ContrastSorb is a development-stage blood purification technology that is being optimized for the removal of IV contrast from blood in order to prevent contrast-induced nephropathy (CIN). Contrast-induced nephropathy is the acute loss of renal function within the first 48 hours following IV contrast administration. IV contrast is widely administered to patients undergoing CT scans, to enhance the images and make it easier to identify anatomic structures.
IV contrast is also administered during vascular interventional radiology procedures and angiography of blood vessels in the brain, heart, limbs, and other parts of the body to diagnose and treat atherosclerosis (narrowing of blood vessels due to cholesterol deposits), vascular injury, aneurysms, etc. For example, an estimated 10 million coronary angiograms are performed worldwide each year to diagnose and treat coronary artery disease by placing coronary stents, performing balloon angioplasty, or atherectomy (removal of plaque in arteries).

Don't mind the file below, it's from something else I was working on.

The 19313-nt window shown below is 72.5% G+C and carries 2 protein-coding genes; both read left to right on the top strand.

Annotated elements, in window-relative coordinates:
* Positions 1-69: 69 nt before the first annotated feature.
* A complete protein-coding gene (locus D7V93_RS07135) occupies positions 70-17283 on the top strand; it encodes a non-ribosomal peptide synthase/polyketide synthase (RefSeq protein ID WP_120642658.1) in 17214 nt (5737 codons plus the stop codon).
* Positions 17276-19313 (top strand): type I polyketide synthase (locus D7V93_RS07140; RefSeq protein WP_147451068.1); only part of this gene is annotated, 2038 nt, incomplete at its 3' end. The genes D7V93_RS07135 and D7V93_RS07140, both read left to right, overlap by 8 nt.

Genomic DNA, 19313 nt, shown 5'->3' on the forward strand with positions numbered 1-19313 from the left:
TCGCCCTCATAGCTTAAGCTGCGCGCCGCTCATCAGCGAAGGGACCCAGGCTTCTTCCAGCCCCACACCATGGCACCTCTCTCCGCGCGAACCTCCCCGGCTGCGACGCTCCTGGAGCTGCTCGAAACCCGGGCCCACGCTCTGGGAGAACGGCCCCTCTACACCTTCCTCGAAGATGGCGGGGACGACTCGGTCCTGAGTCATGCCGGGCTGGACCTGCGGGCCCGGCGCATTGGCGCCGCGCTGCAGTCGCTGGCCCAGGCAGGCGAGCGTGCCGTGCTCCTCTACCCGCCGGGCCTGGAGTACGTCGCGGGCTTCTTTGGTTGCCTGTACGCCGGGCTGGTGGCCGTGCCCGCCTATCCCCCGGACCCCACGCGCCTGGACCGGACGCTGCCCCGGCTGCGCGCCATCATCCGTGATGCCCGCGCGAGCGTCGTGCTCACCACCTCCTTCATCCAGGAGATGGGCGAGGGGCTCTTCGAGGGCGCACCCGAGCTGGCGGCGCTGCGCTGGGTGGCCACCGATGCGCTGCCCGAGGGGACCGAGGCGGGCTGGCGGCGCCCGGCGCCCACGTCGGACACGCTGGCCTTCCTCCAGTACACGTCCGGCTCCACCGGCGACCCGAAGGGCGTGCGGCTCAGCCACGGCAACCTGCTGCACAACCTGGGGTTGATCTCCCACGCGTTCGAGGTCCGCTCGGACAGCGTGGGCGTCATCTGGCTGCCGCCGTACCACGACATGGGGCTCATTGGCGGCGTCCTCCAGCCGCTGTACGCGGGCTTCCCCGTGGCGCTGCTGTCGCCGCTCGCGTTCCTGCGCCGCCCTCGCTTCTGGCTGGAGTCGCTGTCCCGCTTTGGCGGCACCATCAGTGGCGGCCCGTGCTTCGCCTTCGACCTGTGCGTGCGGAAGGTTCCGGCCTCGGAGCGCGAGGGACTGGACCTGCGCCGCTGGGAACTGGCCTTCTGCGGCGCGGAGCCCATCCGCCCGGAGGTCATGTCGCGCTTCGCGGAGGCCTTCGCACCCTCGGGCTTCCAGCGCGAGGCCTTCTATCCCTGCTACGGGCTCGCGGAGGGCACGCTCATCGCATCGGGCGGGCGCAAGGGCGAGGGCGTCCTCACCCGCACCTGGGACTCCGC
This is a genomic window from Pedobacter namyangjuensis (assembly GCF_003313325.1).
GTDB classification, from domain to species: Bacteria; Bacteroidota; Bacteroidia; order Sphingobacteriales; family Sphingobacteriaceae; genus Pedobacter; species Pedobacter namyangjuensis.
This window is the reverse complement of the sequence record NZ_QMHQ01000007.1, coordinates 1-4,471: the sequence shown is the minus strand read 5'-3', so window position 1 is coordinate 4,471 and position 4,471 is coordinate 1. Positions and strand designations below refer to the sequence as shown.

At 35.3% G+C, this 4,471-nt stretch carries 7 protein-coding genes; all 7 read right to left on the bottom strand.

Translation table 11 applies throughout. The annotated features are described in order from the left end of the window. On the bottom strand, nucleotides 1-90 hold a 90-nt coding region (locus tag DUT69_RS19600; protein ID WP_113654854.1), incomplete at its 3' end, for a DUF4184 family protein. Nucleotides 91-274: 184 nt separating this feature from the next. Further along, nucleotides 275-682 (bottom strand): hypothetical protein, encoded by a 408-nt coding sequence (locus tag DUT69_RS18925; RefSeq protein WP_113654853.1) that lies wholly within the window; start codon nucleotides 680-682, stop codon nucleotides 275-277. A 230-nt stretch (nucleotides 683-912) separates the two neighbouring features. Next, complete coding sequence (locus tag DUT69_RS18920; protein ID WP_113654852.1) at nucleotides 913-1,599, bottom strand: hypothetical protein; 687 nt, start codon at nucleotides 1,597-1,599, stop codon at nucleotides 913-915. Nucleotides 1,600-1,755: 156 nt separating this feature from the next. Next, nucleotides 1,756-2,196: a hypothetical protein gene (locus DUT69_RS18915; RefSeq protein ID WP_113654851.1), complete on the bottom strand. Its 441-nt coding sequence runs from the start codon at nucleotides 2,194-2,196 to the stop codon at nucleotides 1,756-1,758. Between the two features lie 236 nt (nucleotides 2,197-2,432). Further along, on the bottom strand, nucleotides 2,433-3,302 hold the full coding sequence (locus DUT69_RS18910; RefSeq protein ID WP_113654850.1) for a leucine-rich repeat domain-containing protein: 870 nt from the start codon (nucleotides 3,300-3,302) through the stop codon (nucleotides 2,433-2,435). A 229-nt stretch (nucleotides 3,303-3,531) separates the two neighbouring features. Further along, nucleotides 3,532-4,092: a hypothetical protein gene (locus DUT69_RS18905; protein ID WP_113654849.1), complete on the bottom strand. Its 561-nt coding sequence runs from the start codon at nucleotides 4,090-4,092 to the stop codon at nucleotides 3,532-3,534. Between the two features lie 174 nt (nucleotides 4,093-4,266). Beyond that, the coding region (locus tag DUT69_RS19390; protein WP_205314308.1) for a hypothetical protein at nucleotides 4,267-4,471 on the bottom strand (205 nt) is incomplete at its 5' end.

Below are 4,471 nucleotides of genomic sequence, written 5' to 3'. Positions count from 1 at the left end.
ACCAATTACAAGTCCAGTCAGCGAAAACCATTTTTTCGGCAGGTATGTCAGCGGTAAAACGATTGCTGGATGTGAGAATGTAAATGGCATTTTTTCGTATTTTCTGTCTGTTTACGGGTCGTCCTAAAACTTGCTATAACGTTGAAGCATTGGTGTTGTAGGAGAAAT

Overall, there are an estimated 80 million doses of IV contrast administered worldwide each year, split between approximately 65 million contrast-enhanced CT scans, 10 million coronary angiograms, and 5 million conventional angiograms. There are an estimated 30 million doses administered each year in the U.S. alone. The reported risk of CIN in patients undergoing contrast enhanced CT scans has been reported to be 2-13%. For coronary intervention, the risk has been estimated to be as high as 20-30% in high risk patients with pre-existing renal insufficiency, long-term diabetes, hypertension, congestive heart failure, and older age.
The use of low osmolar IV contrast, hydration of patients pre-procedure, orally administration of N-acetylcysteine, and other agents to prevent CIN have demonstrated modest benefit in some clinical studies, but in many cases, the results across studies have been equivocal and inconsistent. In high risk patients, the direct removal of IV contrast from the blood with ContrastSorb to prevent CIN represents a potentially more effective alternative. The worldwide market opportunity for ContrastSorb in this high risk group is approximately $1-2 billion.